the banned activities,

 

(b)    

the length of a ban, or

 

(c)    

existing exceptions to a ban.

 

(6)    

In this section “spent”, in relation to a conviction, means spent for the purposes

 

of the Rehabilitation of Offenders Act 1974.”

 

Member’s explanatory statement

 

This amendment allows a banning order to be revoked or varied in certain circumstances.

 


 

Brandon Lewis

 

NC3

 

To move the following Clause—

 

         

“Offence of breach of banning order

 

(1)    

A person who breaches a banning order commits an offence.

 

(2)    

A person guilty of an offence under this section is liable on summary conviction

 

to imprisonment for a period not exceeding 51 weeks or to a fine or to both.

 

(3)    

If a financial penalty under section 17 has been imposed in respect of the breach,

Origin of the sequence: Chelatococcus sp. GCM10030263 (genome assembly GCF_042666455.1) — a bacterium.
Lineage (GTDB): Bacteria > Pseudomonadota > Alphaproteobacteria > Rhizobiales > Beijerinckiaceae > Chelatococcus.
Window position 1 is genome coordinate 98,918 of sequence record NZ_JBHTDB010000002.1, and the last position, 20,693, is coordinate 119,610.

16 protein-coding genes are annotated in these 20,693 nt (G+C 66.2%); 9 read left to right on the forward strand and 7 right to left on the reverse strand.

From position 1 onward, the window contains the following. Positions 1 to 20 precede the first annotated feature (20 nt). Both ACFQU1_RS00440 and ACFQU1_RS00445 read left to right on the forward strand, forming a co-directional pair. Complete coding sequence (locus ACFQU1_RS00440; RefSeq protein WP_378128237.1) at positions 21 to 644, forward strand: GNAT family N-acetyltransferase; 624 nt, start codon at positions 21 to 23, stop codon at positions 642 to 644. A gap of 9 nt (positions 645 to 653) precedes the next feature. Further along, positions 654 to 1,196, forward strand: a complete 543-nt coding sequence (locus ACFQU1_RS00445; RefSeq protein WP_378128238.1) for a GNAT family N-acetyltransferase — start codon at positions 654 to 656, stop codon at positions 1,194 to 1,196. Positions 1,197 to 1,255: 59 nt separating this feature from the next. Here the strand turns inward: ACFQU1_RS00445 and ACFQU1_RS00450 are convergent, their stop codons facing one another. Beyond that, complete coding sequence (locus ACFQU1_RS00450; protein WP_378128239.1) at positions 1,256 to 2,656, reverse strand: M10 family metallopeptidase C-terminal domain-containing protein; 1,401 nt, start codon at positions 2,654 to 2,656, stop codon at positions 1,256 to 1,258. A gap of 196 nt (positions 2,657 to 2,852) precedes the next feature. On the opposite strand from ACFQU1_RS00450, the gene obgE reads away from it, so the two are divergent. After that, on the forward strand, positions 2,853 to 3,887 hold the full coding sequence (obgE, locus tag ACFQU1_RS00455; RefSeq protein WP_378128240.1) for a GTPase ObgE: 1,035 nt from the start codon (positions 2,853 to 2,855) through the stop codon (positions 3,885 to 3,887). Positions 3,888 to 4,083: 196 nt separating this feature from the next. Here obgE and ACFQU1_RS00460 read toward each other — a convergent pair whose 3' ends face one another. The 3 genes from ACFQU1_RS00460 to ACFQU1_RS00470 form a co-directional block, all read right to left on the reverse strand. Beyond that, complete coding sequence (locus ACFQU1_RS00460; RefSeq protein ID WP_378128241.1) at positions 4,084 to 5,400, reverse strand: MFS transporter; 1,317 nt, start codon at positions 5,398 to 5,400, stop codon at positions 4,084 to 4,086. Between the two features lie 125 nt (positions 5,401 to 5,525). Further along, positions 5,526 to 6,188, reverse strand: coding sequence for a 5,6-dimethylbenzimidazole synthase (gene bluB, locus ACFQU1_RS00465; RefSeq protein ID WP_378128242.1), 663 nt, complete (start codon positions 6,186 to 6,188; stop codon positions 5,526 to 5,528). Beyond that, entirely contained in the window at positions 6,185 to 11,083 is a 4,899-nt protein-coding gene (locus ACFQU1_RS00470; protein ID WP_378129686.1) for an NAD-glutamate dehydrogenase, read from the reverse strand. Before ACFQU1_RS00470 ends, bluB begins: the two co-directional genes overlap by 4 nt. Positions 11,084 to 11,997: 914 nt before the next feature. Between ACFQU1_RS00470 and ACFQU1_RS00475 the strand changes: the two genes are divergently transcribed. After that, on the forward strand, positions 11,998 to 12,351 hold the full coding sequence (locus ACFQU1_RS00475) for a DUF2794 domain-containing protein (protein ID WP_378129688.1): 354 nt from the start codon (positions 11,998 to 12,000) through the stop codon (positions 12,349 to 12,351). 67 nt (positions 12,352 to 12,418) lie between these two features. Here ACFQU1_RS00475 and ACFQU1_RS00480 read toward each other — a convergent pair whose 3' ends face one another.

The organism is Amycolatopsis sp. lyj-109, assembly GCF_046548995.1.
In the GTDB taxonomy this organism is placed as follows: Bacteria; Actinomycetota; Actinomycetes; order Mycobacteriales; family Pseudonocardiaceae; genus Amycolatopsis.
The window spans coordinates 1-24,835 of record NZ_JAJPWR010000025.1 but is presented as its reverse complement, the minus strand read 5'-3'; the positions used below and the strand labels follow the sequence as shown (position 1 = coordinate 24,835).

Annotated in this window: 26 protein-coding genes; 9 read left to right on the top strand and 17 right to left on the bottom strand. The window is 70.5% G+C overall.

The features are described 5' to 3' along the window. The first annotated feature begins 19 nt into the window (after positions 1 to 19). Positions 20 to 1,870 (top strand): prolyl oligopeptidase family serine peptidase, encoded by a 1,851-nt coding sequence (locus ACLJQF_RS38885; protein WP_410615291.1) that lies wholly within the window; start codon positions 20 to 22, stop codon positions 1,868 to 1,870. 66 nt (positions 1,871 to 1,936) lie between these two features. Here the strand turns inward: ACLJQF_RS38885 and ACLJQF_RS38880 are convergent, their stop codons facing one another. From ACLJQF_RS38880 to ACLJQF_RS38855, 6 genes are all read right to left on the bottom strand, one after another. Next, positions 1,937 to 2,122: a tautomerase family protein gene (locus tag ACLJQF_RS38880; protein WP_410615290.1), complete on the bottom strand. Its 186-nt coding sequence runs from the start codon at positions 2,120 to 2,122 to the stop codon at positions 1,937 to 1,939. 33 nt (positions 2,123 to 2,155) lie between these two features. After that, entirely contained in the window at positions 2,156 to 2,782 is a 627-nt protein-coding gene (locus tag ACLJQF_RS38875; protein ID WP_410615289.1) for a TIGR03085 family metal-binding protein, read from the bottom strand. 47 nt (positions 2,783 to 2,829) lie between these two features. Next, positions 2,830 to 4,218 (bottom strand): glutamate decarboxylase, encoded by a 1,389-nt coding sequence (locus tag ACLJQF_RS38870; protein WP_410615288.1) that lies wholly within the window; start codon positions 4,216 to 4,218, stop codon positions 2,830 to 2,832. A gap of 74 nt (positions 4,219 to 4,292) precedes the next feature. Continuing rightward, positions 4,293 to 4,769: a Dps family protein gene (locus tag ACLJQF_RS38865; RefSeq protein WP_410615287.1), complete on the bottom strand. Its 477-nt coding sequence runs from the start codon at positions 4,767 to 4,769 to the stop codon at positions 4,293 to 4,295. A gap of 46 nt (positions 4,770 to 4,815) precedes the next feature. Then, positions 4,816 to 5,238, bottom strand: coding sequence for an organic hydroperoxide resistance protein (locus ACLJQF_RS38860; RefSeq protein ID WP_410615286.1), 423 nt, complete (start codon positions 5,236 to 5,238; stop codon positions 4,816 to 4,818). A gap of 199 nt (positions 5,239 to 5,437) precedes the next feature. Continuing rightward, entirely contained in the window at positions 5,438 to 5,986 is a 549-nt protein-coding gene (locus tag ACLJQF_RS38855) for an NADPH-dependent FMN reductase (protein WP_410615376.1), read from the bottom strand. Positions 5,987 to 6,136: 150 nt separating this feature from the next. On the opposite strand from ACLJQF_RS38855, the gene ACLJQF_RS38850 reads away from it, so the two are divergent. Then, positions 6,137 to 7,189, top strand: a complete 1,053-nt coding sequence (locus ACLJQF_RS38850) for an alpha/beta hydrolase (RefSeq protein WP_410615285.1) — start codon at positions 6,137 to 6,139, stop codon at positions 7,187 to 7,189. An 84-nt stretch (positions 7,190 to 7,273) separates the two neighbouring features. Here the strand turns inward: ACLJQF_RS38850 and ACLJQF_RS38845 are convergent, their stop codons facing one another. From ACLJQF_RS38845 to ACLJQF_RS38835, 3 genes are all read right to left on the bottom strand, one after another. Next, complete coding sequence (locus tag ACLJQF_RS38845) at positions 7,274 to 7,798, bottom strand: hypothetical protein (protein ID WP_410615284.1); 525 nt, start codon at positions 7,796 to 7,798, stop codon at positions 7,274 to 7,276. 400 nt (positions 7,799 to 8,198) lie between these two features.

the person may not be convicted of an offence under this section.

 

(4)    

In relation to an offence committed before section 281(5) of the Criminal Justice

 

Act 2003 comes into force, the reference in subsection (2) to 51 weeks is to be

 

read as a reference to 6 months.”

 

Member’s explanatory statement

 

This amendment makes it an offence to breach a banning order.

 


 

Brandon Lewis

 

NC4

 

To move the following Clause—

 

         

“Offences by bodies corporate

 

(1)    

Where an offence under section (Offence of breach of banning order) committed

 

by a body corporate is proved to have been committed with the consent or

 

connivance of, or to be attributable to any neglect on the part of, an officer of a

 

body corporate, the officer as well as the body corporate commits the offence and

 

is liable to be proceeded against and punished accordingly.

 

(2)    

Where the affairs of a body corporate are managed by its members, subsection (1)

 

applies in relation to the acts and defaults of a member in connection with the